New 2.0 turbo adds a stronger pulse to the sporty compact
Heart transplants are a big deal, even among today's medical marvels. Little wonder then that Lexus is breathing deep as it prepares to launch a new engine in the IS compact sports sedan.
The IS250 is dead, the 2.5-litre V6 a victim of blocked arteries that couldn't deliver enough power and needed too much fuel to respond to a horde of turbo engines.
In its place is, no surprise, a 2.0-litre turbo that shames its predecessor with an extra 27kW/97Nm and yet uses 7.5L/100km in place of the 250's 9.2L.
That's hugely impressive — in isolation. As good as it is, the turbo loses a little on fuel efficiency against European rivals, among them the astonishingly successful Mercedes C-Class and Audi A4.
Put that down to weight. At 1620kg-plus it is lardier than the newer competition.
Clawing back ground on price, the IS200t starts at $57,500 in Luxury guise. That makes it dearer than the outgoing car — as well as more expensive than the entry models of its rival brands.
The 200t doesn't play at the entry level, though. It merits comparison with the likes of the BMW 320i and Benz C250 in terms of performance and the interior still exudes style and substance.
The IS200 will be sold in three guises, with the upper-spec F Sport and Sports Luxury models coming in at $65,500 and $76,500 respectively.
That gives the Lexus a cascading price range with the IS200t, IS300h and IS350 overlapping on cost depending on trim level.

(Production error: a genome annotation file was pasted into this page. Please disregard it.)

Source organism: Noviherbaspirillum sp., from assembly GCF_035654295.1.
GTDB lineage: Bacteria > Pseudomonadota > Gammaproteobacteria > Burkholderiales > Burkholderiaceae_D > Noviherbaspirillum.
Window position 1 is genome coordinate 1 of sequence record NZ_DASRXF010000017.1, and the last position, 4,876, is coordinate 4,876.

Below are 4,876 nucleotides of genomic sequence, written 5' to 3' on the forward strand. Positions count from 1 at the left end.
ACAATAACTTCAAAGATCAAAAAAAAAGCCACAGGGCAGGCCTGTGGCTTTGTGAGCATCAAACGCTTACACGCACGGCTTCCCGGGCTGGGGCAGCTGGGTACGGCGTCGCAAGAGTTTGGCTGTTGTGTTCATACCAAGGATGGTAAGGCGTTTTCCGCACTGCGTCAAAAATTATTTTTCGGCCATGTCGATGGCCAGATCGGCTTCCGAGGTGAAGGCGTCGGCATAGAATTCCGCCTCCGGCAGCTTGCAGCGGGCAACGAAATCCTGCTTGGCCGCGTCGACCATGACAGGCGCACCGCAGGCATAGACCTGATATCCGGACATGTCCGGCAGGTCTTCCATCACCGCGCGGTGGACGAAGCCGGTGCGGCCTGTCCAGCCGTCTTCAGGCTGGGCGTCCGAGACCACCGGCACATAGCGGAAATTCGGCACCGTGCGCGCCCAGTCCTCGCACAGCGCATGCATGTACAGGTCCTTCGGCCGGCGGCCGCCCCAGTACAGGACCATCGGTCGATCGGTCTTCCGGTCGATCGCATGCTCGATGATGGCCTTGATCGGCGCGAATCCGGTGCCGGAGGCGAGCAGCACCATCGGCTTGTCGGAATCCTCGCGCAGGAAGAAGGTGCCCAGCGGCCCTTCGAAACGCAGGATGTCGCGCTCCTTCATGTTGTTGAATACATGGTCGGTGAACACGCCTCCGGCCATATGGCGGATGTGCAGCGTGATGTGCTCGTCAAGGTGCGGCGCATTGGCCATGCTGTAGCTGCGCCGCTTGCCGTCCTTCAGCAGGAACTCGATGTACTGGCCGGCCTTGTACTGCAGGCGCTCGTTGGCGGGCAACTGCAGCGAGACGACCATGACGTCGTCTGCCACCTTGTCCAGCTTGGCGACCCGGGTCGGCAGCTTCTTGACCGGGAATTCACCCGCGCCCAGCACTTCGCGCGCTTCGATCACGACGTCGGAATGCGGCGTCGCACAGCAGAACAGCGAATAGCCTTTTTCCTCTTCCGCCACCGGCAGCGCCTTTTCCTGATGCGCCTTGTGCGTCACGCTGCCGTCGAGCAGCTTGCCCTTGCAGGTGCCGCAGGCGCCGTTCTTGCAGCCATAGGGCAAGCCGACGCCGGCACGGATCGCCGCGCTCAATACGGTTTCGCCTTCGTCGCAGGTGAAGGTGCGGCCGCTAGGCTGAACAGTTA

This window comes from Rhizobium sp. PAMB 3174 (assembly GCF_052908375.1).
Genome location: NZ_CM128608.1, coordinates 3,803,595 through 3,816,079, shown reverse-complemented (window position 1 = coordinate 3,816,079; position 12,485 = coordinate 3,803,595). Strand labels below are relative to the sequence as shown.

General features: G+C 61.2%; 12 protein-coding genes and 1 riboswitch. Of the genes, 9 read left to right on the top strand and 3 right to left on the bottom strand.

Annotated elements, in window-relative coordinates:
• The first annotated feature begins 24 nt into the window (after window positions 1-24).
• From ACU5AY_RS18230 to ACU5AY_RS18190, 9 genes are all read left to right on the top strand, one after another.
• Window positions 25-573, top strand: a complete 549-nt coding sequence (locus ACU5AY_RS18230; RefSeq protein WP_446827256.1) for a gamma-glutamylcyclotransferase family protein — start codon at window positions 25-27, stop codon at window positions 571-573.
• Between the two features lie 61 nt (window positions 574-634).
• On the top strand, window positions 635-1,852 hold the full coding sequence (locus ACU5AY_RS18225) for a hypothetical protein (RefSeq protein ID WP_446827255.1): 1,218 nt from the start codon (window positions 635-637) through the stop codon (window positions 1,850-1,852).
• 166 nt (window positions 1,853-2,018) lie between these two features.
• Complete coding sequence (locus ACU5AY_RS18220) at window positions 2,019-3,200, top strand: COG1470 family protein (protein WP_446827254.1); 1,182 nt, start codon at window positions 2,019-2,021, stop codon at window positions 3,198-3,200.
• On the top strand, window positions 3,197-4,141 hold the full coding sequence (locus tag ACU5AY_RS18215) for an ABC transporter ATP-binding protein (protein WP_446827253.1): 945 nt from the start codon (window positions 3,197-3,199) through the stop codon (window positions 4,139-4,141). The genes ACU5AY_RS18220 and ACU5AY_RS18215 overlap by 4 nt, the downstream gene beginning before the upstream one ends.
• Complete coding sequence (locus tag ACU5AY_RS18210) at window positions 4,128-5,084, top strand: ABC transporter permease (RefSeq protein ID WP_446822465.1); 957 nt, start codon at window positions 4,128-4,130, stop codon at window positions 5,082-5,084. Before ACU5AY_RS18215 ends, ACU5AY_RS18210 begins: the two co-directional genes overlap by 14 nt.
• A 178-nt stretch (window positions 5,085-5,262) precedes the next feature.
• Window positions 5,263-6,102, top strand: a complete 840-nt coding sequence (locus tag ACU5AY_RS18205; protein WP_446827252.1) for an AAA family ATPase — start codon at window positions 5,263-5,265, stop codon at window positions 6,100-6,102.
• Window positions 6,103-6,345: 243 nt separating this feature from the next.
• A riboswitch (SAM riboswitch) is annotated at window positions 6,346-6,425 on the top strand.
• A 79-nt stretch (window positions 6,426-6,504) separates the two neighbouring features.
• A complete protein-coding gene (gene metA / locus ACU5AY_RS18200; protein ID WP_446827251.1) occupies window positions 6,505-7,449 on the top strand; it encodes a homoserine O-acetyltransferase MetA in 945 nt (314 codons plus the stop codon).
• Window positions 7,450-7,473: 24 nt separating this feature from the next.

Standard specification across the range includes an eight-speed automatic transmission, adaptive cruise control and a pre-collision safety suite that includes autonomous emergency braking.
Stepping up to the F Sport adds a more aggressive front and rear bumper, adaptive variable suspension and softer front brake pads for more bite.
The Sports Luxury includes lane departure warning, adaptive high beam headlamps, 15-speaker Mark Levinson audio, moon roof and woodgrain trim.
The IS200t looks the goods. It's a good thing behind the tiller, too, with a poised chassis and grippy Dunlop rubber inviting the driver to attack bends.
The steering isn't honed to carve curves like a scalpel and it shouldn't be — save that for the IS F down the track.
It delivers decent feedback, along with the occasional kickback if the front hits bumps too hard and with too much lock during cornering.
The suspension is an example of how the Japanese can get the job done
That's more an indication of how quickly the IS can corner than any fault with the front end geometry.
The eight-speed auto remains the weak link and needs more time spent on calibration — or more time for the software to recognise this driver's habits. We'll revisit that during a full road test.
The suspension is an example of how the Japanese can get the job done. In normal mode it rolls over most obstacles — flick the drive selector to sport and it squats and squirts through the turns.